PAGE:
Widespread signatures of negative selection in the genetic architecture of human complex traits
Ronald de Vlaming,
Matthew R. Robinson,
Allan F. McRae,
Joseph E. Powell,
Grant W Montgomery,
Naomi R. Wray,
Peter M Visscher,
Posted 03 Jun 2017
bioRxiv DOI: 10.1101/145755 (published DOI: 10.1038/s41588-018-0101-4)
Posted 03 Jun 2017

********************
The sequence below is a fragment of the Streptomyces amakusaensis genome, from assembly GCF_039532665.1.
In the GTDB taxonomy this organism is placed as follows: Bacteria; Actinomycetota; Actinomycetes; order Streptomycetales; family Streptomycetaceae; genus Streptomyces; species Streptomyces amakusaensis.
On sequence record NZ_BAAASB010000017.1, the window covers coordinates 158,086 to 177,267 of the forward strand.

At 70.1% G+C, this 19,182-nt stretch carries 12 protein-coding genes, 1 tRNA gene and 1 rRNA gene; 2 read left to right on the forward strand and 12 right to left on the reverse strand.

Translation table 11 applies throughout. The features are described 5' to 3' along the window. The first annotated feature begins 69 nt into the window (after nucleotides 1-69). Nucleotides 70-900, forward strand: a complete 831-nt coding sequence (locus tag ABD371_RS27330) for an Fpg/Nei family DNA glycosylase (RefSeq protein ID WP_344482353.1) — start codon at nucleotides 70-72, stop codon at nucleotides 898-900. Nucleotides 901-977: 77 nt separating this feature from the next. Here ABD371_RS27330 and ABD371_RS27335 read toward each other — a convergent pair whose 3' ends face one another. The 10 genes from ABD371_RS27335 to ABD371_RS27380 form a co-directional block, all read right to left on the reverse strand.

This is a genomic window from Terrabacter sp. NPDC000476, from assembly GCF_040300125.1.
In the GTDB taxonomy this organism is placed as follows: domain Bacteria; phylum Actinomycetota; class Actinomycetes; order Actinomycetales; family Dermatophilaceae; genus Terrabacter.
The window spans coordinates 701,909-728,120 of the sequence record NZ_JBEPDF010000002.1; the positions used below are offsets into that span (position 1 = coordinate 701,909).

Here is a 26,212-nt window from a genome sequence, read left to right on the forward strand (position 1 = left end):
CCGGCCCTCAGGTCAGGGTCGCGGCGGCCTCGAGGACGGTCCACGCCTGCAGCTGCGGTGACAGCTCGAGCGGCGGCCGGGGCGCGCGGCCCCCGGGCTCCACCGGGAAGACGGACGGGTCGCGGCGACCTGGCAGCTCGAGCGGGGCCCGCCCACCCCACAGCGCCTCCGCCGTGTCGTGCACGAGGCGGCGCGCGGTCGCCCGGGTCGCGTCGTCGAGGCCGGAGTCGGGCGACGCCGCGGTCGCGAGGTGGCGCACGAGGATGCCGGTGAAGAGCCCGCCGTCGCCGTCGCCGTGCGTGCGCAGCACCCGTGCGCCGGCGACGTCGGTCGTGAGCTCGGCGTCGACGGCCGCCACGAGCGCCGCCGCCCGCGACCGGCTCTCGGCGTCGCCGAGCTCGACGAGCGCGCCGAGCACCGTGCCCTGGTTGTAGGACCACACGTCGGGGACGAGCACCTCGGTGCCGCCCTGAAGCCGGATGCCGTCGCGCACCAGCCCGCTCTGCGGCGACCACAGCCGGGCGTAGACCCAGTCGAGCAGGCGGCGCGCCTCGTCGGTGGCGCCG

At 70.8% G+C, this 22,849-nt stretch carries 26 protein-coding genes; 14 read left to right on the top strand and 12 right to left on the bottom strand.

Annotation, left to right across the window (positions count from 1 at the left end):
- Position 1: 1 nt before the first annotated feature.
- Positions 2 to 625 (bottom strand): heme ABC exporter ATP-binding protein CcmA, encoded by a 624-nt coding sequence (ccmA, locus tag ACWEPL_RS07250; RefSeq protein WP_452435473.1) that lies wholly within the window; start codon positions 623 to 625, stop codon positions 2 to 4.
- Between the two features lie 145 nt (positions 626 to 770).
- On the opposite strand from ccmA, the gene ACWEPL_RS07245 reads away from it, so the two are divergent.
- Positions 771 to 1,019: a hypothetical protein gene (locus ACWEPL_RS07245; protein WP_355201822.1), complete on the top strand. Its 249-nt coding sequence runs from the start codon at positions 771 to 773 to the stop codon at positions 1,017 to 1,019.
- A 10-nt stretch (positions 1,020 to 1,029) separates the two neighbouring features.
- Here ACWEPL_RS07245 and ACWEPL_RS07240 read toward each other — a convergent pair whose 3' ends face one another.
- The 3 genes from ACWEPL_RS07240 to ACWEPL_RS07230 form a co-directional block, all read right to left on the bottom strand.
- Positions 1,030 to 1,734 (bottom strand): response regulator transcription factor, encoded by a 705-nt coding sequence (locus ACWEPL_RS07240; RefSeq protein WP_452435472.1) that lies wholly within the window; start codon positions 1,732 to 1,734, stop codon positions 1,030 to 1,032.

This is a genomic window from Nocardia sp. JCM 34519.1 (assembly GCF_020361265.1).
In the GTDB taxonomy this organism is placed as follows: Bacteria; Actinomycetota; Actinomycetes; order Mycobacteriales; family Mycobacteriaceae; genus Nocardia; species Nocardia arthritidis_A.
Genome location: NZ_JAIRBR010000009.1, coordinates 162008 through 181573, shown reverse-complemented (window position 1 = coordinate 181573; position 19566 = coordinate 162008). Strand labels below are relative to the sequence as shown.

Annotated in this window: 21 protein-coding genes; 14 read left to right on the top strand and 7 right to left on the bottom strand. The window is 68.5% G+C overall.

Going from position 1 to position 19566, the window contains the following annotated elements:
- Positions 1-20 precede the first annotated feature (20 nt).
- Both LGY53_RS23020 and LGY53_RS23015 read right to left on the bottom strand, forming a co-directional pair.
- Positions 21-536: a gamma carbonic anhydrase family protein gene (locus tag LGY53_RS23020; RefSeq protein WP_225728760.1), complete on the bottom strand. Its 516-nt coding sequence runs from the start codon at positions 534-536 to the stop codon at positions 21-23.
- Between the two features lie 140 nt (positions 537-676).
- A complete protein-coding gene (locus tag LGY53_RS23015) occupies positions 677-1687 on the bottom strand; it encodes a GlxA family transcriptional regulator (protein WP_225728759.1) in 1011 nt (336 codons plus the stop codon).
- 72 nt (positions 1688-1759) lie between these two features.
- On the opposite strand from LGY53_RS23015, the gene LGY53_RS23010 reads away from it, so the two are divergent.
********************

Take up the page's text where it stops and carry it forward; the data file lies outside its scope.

Estimation of the joint distribution of effect size and minor allele frequency (MAF) for genetic variants is important for understanding the genetic basis of complex trait variation and can be used to detect signature of natural selection. We develop a Bayesian mixed linear model that simultaneously estimates SNP-based heritability, polygenicity (i.e. the proportion of SNPs with nonzero effects) and the relationship between effect size and MAF for complex traits in conventionally unrelated individuals using genome-wide SNP data. We apply the method to 28 complex traits in the UK Biobank data (N = 126,752), and show that on average across 28 traits, 6% of SNPs have nonzero effects, which in total explain 22% of phenotypic variance. We detect significant (p < 0.05/28 = 1.8×10-3) signatures of natural selection for 23 out of 28 traits including reproductive, cardiovascular, and anthropometric traits, as well as educational attainment. We further apply the method to 27,869 gene expression traits (N = 1,748), and identify 30 genes that show significant (p < 2.3×10-6) evidence of natural selection. All the significant estimates of the relationship between effect size and MAF in either complex traits or gene expression traits are consistent with a model of negative selection, as confirmed by forward simulation. We conclude that natural selection acts pervasively on human complex traits shaping genetic variation in the form of negative selection.
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